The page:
Russian curling player Alexander Krushelnytsky, who won Russia's first-ever Olympic medal in curling with his wife Anastasia Bryzgalova, stated that he was very sorry about the fact that their "historic victory" was thrown into the center of the doping scandal, which continues causing great harm to the Russian sport.
Earlier on Tuesday, representatives of the delegation of Olympic Athletes from Russia said that the analysis of Krushelnitsky's B sample test showed the presence of meldonium in it.
"I am openly stating that I have never ever used illegal drugs, nor have I resorted to any other dishonest ways of performance in sports," Krushelnitsky said in an official statement published on the website of the Curling Federation of Russia.
The athlete assured that he always tried to closely comply with all anti-doping rules. According to Krushelnytsky, the positive test for meldonium has come not just as a shock for him, but also as a huge blow to his reputation and sports career.
"Only a person completely devoid of common sense can use any kind of doping drugs, such as meldonium, on the eve of the Olympic Games. That's why I, like no one else, is interested in investigating the causes of what has just happened," Krushelnytsky said.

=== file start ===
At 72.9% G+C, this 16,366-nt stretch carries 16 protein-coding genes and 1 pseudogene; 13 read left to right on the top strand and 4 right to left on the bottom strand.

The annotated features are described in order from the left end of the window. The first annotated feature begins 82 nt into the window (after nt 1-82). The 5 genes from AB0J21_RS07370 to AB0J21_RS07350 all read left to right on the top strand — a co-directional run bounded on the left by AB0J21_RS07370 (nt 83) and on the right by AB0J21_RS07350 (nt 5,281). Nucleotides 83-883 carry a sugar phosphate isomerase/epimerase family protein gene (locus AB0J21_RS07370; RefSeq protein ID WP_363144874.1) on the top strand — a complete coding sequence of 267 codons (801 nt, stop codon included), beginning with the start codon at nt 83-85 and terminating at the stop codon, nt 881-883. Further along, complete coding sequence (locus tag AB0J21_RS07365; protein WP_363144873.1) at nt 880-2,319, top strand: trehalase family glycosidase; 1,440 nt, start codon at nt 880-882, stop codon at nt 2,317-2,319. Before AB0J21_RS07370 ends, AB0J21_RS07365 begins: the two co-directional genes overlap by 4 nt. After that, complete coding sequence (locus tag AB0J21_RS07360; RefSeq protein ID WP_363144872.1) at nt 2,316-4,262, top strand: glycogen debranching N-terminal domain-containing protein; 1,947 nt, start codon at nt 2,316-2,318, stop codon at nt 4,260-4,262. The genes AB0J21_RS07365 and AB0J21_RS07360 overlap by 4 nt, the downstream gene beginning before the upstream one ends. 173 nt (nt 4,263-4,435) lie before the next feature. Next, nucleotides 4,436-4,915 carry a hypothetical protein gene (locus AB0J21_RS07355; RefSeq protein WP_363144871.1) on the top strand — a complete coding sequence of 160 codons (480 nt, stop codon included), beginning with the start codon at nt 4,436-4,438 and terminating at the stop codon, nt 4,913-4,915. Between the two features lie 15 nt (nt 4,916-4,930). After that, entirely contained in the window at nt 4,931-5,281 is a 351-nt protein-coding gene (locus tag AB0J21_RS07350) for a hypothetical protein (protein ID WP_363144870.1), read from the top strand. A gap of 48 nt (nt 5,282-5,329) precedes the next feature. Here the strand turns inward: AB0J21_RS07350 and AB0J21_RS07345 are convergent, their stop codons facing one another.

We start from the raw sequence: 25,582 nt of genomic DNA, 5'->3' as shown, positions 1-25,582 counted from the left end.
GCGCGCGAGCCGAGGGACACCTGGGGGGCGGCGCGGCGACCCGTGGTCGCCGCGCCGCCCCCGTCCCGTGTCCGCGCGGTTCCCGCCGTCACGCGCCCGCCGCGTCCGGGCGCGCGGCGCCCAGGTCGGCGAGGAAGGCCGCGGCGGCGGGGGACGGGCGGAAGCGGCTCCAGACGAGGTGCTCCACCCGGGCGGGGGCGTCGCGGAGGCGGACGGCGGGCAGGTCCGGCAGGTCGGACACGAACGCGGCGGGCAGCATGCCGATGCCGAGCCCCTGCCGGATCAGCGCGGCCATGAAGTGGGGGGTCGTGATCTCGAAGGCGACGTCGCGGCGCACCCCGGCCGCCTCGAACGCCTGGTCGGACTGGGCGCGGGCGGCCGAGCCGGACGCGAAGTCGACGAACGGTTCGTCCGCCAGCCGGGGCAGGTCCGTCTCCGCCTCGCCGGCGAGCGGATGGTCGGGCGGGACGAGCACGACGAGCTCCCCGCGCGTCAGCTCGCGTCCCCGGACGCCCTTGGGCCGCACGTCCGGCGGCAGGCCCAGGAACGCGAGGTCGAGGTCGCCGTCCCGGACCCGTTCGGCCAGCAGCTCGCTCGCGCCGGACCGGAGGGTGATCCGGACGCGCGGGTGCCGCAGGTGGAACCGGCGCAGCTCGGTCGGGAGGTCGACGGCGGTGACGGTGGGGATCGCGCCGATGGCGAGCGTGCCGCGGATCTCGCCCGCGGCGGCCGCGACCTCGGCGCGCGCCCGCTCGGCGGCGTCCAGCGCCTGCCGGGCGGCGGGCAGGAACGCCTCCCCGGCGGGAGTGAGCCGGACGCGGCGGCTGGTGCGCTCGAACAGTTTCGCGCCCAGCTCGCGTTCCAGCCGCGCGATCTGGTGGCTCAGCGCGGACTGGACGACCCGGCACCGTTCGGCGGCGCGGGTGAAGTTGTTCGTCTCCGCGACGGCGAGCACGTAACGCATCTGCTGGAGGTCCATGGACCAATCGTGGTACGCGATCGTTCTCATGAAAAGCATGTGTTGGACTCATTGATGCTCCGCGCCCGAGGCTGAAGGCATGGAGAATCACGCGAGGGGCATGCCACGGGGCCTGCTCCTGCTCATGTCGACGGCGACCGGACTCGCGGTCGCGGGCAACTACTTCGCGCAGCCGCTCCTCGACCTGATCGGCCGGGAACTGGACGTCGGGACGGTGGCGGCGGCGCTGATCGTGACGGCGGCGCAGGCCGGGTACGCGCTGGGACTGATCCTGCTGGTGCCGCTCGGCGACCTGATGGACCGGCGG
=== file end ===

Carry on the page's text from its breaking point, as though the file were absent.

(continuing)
The athlete also apologized to his fans and partners in the Olympic team for not being able to protect himself and Anastasia Bryzgalova from the problems that they had to face.
In a statement issued on Tuesday, the OAR said that the concentration of meldonium in Krushelnitsky's doping sample showed a single intake of the drug, although a course treatment was required to achieve any effect.
"The concentration of meldonium found in the sample indicates a single use of the drug, which is absolutely meaningless from the point of view of achieving any therapeutic effect on the human body," the OAR statement reads.
The head of the Curling Federation of Russia, Dmitry Svishchev, stated that he would seek assistance from investigative authorities of South Korea and the security service of the organizing committee of the Olympics in Pyeongchang in investigating how meldonium could find itself in Alexander Krushelnytsky's body.
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